You can take this one to the bank. Complaints of sexual harassment will rise significantly as a result of the sexual abuse allegations against Harvey Weinstein and related media coverage. My confidence in this bold prediction is inspired by consideration of past history, statistical evidence, and why women will complain of sexual harassment now when they did not do so in the past. Finally, no article on this subject would be complete without a short discussion of the best practices to prevent sexual harassment.
It has been over 26 years since Anita Hill gave her riveting testimony before the Senate Judiciary Committee in the confirmation process for Clarence Thomas. Although there was certainly a lot of news coverage concerning Justice Thomas' confirmation hearing, it pales in comparison to the media coverage of Harvey Weinstein's downfall. Indeed, 66 percent of people surveyed said they have heard "a lot of news stories about sexual harassment and assault lately," and one in five Americans reports that close friends or family members have shared stories on social media about sexual harassment.
Notwithstanding Ms. Hill's testimony, Justice Thomas was confirmed on July 1, 1991, as the 106th Associate Justice to the United States Supreme Court by a vote of 52-48. Despite the fact that many women's groups saw Thomas' confirmation as a set-back to women's rights in the workplace, there was a 40 percent increase in the number of sexual harassment charges filed with the EEOC the year following Thomas' confirmation hearing. I predict there will be even a higher percentage increase as a result of the Weinstein coverage.
The 2016 EEOC Survey Data indicates that 25-75 percent (depending on how the survey questions are phrased) of all female workers feel they have been victims of sexual harassment in the workplace. More astonishing is that almost all studies show that roughly three out of every four women (75 percent) who feel they have been sexually harassed never report it. Combining these numbers suggests that there are an estimated 30 million working women who feel they have been victims of sexual harassment but have remained silent -- until now.
Why have the vast majority of women remained silent on sexual harassment, and why will they now speak out?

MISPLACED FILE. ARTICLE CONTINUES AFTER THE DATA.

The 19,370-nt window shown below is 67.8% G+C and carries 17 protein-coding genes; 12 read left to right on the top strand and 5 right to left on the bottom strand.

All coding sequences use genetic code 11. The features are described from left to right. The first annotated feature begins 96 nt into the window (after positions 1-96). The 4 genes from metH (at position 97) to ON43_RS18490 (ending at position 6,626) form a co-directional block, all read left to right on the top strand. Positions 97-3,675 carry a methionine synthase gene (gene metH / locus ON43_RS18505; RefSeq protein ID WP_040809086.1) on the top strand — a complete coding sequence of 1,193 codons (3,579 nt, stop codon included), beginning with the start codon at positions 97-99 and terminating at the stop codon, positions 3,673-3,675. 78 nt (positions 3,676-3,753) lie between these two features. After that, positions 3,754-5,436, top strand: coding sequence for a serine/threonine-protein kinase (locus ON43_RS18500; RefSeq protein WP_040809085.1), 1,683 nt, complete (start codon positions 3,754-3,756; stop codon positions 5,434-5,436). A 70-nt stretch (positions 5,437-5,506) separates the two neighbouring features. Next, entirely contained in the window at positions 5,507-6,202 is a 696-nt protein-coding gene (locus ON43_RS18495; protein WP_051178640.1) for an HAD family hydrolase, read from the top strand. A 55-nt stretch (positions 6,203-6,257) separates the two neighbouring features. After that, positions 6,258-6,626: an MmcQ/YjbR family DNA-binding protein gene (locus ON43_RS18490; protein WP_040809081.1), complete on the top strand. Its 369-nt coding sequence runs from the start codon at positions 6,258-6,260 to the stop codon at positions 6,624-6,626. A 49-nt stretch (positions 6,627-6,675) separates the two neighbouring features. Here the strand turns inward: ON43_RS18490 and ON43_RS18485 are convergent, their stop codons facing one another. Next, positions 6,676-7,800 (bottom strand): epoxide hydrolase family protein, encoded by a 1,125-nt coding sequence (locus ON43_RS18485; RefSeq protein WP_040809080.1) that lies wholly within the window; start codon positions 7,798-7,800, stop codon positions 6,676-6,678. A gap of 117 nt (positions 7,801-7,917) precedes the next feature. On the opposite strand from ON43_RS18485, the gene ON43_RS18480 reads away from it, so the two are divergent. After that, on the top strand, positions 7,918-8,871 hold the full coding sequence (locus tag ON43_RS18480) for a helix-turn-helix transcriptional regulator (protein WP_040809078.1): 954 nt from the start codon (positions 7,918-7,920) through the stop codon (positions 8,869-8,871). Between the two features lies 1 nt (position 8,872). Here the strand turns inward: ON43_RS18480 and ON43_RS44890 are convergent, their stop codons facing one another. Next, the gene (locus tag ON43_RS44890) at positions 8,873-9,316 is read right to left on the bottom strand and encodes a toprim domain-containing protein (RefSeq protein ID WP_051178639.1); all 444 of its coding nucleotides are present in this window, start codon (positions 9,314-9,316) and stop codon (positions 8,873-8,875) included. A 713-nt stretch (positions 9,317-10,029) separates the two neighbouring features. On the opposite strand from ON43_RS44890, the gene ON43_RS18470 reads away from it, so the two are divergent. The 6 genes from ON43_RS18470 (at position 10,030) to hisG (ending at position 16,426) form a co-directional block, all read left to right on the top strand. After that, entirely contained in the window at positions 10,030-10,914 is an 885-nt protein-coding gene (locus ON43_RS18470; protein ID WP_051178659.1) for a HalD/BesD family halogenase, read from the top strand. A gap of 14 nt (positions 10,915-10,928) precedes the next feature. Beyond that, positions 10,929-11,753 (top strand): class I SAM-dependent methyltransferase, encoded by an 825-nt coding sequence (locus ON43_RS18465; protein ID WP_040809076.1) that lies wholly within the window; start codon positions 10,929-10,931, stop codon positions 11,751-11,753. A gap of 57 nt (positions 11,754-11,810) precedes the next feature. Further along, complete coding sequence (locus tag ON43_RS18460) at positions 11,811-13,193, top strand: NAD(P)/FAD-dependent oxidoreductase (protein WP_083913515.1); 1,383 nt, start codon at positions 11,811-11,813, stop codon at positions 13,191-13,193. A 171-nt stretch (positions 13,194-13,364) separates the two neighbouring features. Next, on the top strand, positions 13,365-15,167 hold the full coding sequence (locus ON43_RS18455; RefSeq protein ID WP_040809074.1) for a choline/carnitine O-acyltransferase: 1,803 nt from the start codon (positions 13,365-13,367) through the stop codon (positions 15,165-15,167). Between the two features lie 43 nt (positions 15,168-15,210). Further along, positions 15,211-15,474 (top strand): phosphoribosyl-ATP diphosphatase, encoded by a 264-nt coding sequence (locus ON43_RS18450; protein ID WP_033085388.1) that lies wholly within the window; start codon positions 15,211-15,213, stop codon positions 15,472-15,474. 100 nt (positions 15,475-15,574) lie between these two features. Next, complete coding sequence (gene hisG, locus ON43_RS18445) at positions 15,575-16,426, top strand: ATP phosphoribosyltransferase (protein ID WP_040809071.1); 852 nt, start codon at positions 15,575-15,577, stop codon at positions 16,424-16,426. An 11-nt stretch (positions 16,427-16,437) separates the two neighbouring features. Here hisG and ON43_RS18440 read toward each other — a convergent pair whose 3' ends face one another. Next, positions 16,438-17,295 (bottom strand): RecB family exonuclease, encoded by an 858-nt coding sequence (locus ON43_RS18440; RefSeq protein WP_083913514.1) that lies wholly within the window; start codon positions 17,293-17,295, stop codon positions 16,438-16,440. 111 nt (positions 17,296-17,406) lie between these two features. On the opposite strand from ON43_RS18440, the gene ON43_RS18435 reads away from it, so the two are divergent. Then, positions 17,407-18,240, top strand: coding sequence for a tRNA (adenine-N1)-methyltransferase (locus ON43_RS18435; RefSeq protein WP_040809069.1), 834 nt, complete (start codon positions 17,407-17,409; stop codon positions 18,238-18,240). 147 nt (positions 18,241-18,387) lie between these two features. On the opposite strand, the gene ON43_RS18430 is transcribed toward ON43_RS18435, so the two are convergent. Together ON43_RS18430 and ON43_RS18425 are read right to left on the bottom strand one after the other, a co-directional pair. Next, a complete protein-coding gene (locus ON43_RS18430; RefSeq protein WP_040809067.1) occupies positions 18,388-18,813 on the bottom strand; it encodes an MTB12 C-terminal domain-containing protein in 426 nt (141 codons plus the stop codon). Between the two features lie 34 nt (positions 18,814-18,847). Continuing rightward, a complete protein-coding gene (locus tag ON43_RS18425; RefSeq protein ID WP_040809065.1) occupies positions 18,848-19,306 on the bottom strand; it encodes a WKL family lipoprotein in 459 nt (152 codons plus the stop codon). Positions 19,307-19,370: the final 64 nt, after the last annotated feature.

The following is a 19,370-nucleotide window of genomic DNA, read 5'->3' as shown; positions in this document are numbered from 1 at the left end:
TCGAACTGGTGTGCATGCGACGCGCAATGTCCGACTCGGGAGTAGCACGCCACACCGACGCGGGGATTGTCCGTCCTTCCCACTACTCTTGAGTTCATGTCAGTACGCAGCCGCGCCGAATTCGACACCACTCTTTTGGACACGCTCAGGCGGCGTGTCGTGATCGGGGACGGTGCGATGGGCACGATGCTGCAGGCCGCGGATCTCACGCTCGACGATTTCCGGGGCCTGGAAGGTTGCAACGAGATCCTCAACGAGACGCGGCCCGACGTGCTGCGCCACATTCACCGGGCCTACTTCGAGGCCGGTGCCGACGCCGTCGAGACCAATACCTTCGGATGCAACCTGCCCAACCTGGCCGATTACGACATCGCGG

There are many reasons why women in the past have not reported sexual harassment. One of the main reasons, as suggested by a 2003 EEOC study, appears to be that 75 percent of employees who spoke out against workplace mistreatment faced some form of retaliation. In addition to fearing job loss or hindered career advancement, studies also show that the majority of women do not report claims of sexual harassment because they believe nothing will be done. Still more discouraging is that many women feel if they do complain, they will be accused of causing the harassment ("They asked for it") or fear intense public scrutiny, disbelief, attacks on their own character and being defined as a "troublemaker." In summary, women have not complained because they feel they will be retaliated against, not believed and nothing will be done. So, why will it be different now?
Pre Harvey Weinstein
While Harvey Weinstein is now getting all the press, we need to look back only a year to see how things have changed. Last summer, as a result of the sexual harassment suit filed against him by Fox News anchor Gretchen Carlson, CEO Roger Ailes was forced to resign. Soon thereafter, Bill O'Reilly was forced to resign from Fox News Channel as a result of numerous complaints of sexual harassment. This brings us to Harvey Weinstein and the aftermath.
It appears to have been an open secret in Hollywood circles that Harvey Weinstein had mistreated many women in the past and had "confidentially" settled numerous suits (at least eight) concerning such allegations. Things drastically changed for Mr. Weinstein late last year after the New York Times published a story detailing numerous accusations of sexual harassment spanning three decades. Shortly after the story broke, he was forced to resign from his position as co-chair of the Weinstein Company. To date, 57 women have accused Weinstein of sexual misconduct.